Biomarkers of myocardial stress and fibrosis as predictors of mode of death in patients with chronic heart failure.
OBJECTIVES: The aim of this study was to determine whether biomarkers of myocardial stress and fibrosis improve prediction of the mode of death in patients with chronic heart failure. BACKGROUND: The 2 most common modes of death in patients with chronic heart failure are pump failure and sudden cardiac death. Prediction of the mode of death may facilitate treatment decisions. The relationship between amino-terminal pro-brain natriuretic peptide (NT-proBNP), galectin-3, and ST2, biomarkers that reflect different pathogenic pathways in heart failure (myocardial stress and fibrosis), and mode of death is unknown. METHODS: HF-ACTION (Heart Failure: A Controlled Trial Investigating Outcomes of Exercise Training) was a randomized controlled trial of exercise training versus usual care in patients with chronic heart failure due to left ventricular systolic dysfunction (left ventricular ejection fraction ≤35%). An independent clinical events committee prospectively adjudicated mode of death. NT-proBNP, galectin-3, and ST2 levels were assessed at baseline in 813 subjects. Associations between biomarkers and mode of death were assessed using cause-specific Cox proportional hazards modeling, and interaction testing was used to measure differential associations between biomarkers and pump failure versus sudden cardiac death. Discrimination and risk reclassification metrics were used to assess the added value of galectin-3 and ST2 in predicting mode of death risk beyond a clinical model that included NT-proBNP. RESULTS: After a median follow-up period of 2.5 years, there were 155 deaths: 49 from pump failure, 42 from sudden cardiac death, and 64 from other causes. Elevations in all biomarkers were associated with increased risk for both pump failure and sudden cardiac death in both adjusted and unadjusted analyses. In each case, increases in the biomarker had a stronger association with pump failure than sudden cardiac death, but this relationship was attenuated after adjustment for clinical risk factors. Clinical variables along with NT-proBNP levels were stronger predictors of pump failure (C statistic: 0.87) than sudden cardiac death (C statistic: 0.73). Addition of ST2 and galectin-3 led to improved net risk classification of 11% for sudden cardiac death, but not pump failure. CONCLUSIONS: Clinical predictors along with NT-proBNP levels were strong predictors of pump failure risk, with insignificant incremental contributions of ST2 and galectin-3. Predictability of sudden cardiac death risk was less robust and enhanced by information provided by novel biomarkers.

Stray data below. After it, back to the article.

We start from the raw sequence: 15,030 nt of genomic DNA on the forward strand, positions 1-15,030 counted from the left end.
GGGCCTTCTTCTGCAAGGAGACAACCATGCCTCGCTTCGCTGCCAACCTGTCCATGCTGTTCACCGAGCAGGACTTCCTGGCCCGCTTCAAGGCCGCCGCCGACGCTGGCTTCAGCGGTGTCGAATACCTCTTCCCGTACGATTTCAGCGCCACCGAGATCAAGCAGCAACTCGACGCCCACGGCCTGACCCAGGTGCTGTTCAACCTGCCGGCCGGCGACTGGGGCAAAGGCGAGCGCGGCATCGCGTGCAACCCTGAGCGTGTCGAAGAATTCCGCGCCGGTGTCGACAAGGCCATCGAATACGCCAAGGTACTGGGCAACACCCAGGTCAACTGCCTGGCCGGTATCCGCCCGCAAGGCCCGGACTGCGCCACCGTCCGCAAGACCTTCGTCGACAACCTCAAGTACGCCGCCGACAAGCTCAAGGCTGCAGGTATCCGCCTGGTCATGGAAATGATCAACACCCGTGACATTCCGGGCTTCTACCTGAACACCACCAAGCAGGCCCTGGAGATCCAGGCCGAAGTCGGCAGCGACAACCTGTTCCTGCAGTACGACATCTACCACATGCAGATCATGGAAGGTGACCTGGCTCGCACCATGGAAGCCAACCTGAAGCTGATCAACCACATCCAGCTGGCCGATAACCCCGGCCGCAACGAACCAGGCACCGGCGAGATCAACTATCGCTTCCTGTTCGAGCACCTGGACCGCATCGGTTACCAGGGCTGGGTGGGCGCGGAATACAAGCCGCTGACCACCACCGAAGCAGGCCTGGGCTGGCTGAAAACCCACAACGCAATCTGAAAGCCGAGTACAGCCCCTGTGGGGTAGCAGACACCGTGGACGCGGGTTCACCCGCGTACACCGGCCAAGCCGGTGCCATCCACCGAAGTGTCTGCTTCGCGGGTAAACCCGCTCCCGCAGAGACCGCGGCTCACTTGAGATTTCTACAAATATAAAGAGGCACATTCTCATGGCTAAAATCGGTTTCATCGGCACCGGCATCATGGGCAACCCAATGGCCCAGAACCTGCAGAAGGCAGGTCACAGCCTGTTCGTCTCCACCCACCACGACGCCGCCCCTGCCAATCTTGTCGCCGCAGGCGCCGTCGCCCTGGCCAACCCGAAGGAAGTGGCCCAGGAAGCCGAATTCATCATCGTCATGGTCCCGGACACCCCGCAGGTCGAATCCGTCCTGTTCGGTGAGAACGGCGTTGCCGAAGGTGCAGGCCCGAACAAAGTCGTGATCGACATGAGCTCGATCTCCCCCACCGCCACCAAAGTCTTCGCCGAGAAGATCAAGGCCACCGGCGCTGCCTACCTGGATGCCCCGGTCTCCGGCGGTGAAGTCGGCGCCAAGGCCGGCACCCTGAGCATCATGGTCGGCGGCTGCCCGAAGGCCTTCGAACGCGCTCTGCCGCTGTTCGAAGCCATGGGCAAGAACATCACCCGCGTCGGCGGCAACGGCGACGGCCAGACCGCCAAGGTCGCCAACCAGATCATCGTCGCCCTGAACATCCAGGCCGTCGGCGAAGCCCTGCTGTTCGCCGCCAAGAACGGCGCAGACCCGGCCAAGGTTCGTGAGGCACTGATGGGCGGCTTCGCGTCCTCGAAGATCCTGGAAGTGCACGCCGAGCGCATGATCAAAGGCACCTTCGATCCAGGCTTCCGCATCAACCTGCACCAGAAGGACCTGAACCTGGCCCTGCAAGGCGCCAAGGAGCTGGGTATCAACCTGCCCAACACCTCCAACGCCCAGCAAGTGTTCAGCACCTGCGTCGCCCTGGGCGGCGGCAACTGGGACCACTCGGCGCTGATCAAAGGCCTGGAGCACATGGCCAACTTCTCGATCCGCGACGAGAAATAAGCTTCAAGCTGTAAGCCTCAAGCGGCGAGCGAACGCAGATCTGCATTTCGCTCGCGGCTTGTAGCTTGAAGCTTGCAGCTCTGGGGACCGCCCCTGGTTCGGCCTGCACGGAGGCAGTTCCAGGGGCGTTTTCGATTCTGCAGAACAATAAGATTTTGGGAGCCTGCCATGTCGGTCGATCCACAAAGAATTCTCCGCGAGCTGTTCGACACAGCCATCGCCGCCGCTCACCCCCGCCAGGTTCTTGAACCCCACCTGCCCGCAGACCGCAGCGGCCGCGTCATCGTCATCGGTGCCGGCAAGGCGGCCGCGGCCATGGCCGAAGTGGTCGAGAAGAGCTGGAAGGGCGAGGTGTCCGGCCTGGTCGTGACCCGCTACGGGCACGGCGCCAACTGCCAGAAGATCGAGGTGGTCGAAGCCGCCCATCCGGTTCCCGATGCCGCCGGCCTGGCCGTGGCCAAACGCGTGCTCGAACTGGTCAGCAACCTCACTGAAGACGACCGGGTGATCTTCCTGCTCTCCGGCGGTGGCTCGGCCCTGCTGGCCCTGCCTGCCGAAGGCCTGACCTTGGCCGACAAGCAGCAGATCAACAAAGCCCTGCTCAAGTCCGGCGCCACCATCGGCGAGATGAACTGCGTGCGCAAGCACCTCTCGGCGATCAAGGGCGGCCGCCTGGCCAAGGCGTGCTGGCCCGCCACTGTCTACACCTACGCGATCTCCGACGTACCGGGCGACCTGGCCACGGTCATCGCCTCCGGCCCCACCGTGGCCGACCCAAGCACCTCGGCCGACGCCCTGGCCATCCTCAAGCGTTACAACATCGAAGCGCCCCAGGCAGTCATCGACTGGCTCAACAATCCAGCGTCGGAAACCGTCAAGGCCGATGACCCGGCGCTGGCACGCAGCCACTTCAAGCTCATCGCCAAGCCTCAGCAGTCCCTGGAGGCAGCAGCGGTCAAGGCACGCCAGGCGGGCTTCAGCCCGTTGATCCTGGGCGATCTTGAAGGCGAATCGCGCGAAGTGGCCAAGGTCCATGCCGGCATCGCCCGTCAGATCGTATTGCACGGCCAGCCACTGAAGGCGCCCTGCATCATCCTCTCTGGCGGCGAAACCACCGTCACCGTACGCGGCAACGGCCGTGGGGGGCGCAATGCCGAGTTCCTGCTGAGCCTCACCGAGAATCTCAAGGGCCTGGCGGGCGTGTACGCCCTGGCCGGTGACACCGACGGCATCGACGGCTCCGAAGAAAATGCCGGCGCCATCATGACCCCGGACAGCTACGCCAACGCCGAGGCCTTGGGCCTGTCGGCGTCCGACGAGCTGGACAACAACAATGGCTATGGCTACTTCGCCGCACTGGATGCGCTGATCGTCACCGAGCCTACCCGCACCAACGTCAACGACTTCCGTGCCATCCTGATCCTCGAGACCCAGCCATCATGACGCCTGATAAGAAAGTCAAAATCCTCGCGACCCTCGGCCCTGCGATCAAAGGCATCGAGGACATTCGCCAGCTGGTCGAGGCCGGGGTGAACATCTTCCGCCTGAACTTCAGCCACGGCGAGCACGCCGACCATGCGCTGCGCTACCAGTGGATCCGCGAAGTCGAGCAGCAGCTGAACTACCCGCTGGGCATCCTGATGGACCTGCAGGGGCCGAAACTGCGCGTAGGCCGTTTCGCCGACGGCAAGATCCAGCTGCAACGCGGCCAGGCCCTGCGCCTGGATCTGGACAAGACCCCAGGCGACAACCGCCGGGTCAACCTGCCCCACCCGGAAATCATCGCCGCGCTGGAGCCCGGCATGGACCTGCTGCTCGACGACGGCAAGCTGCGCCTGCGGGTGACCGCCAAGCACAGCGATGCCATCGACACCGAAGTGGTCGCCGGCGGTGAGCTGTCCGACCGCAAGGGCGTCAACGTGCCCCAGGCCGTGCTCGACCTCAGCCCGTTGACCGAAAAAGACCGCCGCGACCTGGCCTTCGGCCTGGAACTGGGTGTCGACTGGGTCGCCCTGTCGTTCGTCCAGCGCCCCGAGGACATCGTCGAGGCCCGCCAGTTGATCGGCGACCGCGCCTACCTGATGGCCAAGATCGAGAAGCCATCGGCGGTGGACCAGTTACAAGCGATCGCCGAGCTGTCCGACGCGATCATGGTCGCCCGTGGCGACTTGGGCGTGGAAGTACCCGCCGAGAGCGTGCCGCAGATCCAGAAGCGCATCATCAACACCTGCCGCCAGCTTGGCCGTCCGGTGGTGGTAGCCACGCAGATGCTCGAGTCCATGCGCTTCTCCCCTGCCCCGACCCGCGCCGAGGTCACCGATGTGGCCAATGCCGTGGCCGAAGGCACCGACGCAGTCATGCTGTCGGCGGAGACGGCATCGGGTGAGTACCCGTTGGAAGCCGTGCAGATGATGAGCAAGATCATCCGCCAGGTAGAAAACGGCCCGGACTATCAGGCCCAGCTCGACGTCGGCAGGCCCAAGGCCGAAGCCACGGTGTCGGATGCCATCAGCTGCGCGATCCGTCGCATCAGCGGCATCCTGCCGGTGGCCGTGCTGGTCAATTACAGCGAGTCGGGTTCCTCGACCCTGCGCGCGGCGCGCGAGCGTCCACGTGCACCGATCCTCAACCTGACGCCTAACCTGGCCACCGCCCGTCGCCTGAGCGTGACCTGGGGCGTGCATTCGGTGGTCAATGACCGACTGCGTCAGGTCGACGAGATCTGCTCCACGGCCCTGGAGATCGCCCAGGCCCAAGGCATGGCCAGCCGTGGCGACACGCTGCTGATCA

Ahmad, T; Fiuzat, M; Neely, B; Neely, ML; Pencina, MJ; Kraus, WE; Zannad, F; Whellan, DJ; Donahue, MP; Piña, IL; Adams, KF; Kitzman, DW; O'Connor, CM; Felker, GM
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